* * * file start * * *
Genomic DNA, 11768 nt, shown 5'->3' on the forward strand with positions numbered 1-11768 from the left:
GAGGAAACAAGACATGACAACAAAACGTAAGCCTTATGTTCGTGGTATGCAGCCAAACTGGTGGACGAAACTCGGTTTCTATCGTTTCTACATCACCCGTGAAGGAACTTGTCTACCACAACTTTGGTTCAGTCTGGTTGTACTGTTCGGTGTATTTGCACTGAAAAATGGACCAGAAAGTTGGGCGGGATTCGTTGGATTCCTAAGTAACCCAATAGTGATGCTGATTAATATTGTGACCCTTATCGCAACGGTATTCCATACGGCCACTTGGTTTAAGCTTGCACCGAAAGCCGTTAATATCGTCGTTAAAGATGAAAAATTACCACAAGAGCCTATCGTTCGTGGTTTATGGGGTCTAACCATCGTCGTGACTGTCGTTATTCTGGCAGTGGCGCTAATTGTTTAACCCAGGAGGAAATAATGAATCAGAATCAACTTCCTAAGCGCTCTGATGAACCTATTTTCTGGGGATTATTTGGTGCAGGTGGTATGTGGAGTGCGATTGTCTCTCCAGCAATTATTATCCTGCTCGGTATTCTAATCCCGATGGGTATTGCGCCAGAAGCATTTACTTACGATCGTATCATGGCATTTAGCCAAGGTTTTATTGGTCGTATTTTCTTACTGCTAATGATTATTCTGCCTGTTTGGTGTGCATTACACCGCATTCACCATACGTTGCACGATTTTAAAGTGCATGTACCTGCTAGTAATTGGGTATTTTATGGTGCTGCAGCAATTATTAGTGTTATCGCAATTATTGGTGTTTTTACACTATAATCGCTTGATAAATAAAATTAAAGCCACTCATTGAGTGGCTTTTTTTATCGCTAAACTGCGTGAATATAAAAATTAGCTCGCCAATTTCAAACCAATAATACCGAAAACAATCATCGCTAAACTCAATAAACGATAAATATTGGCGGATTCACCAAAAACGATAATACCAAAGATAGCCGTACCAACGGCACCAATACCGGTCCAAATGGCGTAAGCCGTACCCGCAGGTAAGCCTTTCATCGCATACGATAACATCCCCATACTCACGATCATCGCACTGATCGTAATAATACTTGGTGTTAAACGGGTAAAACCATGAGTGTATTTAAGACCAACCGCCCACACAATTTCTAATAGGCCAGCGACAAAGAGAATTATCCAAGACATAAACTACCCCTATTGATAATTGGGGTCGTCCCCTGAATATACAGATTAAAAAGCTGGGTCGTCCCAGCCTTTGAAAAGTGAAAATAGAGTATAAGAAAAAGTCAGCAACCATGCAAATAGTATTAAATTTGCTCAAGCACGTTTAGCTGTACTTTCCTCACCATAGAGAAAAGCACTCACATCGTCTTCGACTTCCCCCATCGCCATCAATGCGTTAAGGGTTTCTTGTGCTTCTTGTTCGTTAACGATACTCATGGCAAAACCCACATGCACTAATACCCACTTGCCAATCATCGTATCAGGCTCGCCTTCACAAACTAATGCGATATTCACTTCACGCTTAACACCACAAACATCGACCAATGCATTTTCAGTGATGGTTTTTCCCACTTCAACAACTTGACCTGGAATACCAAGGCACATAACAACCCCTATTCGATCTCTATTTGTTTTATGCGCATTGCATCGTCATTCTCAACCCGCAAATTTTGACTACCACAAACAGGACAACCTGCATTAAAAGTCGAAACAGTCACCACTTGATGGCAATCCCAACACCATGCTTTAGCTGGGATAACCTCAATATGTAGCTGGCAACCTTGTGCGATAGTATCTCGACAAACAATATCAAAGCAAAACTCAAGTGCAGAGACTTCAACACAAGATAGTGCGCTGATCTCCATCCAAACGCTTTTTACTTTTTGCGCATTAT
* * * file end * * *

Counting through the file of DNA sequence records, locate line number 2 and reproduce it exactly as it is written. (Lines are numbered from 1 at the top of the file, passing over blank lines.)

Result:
GAGGAAACAAGACATGACAACAAAACGTAAGCCTTATGTTCGTGGTATGCAGCCAAACTGGTGGACGAAACTCGGTTTCTATCGTTTCTACATCACCCGTGAAGGAACTTGTCTACCACAACTTTGGTTCAGTCTGGTTGTACTGTTCGGTGTATTTGCACTGAAAAATGGACCAGAAAGTTGGGCGGGATTCGTTGGATTCCTAAGTAACCCAATAGTGATGCTGATTAATATTGTGACCCTTATCGCAACGGTATTCCATACGGCCACTTGGTTTAAGCTTGCACCGAAAGCCGTTAATATCGTCGTTAAAGATGAAAAATTACCACAAGAGCCTATCGTTCGTGGTTTATGGGGTCTAACCATCGTCGTGACTGTCGTTATTCTGGCAGTGGCGCTAATTGTTTAACCCAGGAGGAAATAATGAATCAGAATCAACTTCCTAAGCGCTCTGATGAACCTATTTTCTGGGGATTATTTGGTGCAGGTGGTATGTGGAGTGCGATTGTCTCTCCAGCAATTATTATCCTGCTCGGTATTCTAATCCCGATGGGTATTGCGCCAGAAGCATTTACTTACGATCGTATCATGGCATTTAGCCAAGGTTTTATTGGTCGTATTTTCTTACTGCTAATGATTATTCTGCCTGTTTGGTGTGCATTACACCGCATTCACCATACGTTGCACGATTTTAAAGTGCATGTACCTGCTAGTAATTGGGTATTTTATGGTGCTGCAGCAATTATTAGTGTTATCGCAATTATTGGTGTTTTTACACTATAATCGCTTGATAAATAAAATTAAAGCCACTCATTGAGTGGCTTTTTTTATCGCTAAACTGCGTGAATATAAAAATTAGCTCGCCAATTTCAAACCAATAATACCGAAAACAATCATCGCTAAACTCAATAAACGATAAATATTGGCGGATTCACCAAAAACGATAATACCAAAGATAGCCGTACCAACGGCACCAATACCGGTCCAAATGGCGTAAGCCGTACCCGCAGGTAAGCCTTTCATCGCATACGATAACATCCCCATACTCACGATCATCGCACTGATCGTAATAATACTTGGTGTTAAACGGGTAAAACCATGAGTGTATTTAAGACCAACCGCCCACACAATTTCTAATAGGCCAGCGACAAAGAGAATTATCCAAGACATAAACTACCCCTATTGATAATTGGGGTCGTCCCCTGAATATACAGATTAAAAAGCTGGGTCGTCCCAGCCTTTGAAAAGTGAAAATAGAGTATAAGAAAAAGTCAGCAACCATGCAAATAGTATTAAATTTGCTCAAGCACGTTTAGCTGTACTTTCCTCACCATAGAGAAAAGCACTCACATCGTCTTCGACTTCCCCCATCGCCATCAATGCGTTAAGGGTTTCTTGTGCTTCTTGTTCGTTAACGATACTCATGGCAAAACCCACATGCACTAATACCCACTTGCCAATCATCGTATCAGGCTCGCCTTCACAAACTAATGCGATATTCACTTCACGCTTAACACCACAAACATCGACCAATGCATTTTCAGTGATGGTTTTTCCCACTTCAACAACTTGACCTGGAATACCAAGGCACATAACAACCCCTATTCGATCTCTATTTGTTTTATGCGCATTGCATCGTCATTCTCAACCCGCAAATTTTGACTACCACAAACAGGACAACCTGCATTAAAAGTCGAAACAGTCACCACTTGATGGCAATCCCAACACCATGCTTTAGCTGGGATAACCTCAATATGTAGCTGGCAACCTTGTGCGATAGTATCTCGACAAACAATATCAAAGCAAAACTCAAGTGCAGAGACTTCAACACAAGATAGTGCGCTGATCTCCATCCAAACGCTTTTTACTTTTTGCGCATTAT